Compared to its white cousin, brown rice is higher in fiber, protein and some vitamins and minerals. ChooseMyPlate.gov recommends that women consume 5 to 6 ounces or equivalents from the grain group each day. At least half of your grain-based food selections should be whole-grain and minimally processed, including brown rice.
A 1-ounce equivalent of brown rice is one-half cup of cooked rice, or about 1 ounce of dry brown rice. If the only grain product you’re planning to eat is brown rice, you can have 2 1/2 to 3 cups of cooked brown rice -- 5 to 6 ounces of dry rice daily. However, if you have a slice of bread, half a cup of pasta, 1 cup of dry breakfast cereal or half a cup of cooked oatmeal, these are also 1-ounce equivalents of grains that take away some of your grain servings, which means that you'll have to cut back on brown rice.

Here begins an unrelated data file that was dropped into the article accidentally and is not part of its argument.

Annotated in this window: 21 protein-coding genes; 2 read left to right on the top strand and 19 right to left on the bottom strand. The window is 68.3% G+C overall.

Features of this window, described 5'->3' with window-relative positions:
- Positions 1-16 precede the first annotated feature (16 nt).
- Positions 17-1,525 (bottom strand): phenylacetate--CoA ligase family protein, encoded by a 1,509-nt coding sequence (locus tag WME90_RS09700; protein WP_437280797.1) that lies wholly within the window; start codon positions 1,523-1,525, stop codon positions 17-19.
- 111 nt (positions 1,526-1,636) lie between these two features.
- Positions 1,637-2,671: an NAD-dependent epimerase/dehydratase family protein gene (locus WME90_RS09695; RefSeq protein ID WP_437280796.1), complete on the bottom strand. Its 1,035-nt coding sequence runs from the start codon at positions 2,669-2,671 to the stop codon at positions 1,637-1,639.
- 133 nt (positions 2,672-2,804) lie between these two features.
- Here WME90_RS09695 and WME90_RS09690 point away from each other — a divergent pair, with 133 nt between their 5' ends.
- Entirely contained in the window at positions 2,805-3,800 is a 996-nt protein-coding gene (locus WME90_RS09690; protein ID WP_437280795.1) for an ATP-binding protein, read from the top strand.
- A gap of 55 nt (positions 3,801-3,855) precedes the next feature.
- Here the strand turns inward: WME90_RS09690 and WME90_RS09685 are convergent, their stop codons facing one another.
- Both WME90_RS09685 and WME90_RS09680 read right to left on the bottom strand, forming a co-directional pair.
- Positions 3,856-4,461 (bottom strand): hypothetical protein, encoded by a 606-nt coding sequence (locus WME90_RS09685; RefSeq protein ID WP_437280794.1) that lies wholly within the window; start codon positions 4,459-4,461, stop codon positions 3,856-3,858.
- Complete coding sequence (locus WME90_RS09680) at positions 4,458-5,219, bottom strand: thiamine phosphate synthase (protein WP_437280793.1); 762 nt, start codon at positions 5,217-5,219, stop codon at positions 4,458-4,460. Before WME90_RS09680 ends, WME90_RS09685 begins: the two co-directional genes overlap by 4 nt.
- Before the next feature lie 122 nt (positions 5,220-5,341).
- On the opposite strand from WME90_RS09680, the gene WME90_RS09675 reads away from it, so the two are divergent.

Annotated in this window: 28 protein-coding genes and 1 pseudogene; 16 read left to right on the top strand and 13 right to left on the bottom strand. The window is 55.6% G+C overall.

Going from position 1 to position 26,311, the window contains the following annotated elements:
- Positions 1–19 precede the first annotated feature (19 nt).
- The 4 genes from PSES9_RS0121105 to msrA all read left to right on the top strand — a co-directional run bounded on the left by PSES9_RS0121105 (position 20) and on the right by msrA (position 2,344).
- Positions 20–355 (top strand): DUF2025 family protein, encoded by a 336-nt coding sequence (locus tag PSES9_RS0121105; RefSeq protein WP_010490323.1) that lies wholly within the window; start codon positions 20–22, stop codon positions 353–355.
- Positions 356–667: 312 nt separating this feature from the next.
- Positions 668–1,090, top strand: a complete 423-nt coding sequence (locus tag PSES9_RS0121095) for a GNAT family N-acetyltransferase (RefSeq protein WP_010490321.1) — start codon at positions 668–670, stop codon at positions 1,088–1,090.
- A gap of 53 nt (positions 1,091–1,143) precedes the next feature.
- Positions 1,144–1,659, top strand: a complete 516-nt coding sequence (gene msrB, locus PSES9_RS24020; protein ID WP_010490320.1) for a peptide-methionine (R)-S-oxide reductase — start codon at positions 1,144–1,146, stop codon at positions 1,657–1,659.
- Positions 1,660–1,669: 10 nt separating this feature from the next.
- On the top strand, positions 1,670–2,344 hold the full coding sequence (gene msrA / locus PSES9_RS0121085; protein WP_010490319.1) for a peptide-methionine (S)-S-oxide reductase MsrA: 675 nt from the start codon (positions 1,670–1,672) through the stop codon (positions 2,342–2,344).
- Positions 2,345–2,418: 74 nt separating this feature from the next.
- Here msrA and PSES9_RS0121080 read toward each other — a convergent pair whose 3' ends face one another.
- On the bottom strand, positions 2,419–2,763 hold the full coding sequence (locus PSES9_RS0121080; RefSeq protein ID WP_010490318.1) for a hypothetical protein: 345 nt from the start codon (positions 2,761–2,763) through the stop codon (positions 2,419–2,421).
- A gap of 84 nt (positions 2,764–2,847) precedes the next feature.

Brown rice shouldn't be the only grain food in your diet. Having a variety of other grains -- such as wheat, oats and rye -- helps you get all of the nutrients you need. Plus, brown rice can have high levels of arsenic, a mineral found naturally in soil that is also used to make pesticides. If you consume brown rice regularly, the high arsenic intake could increase your risk of cancer, nervous system issues and skin problems.
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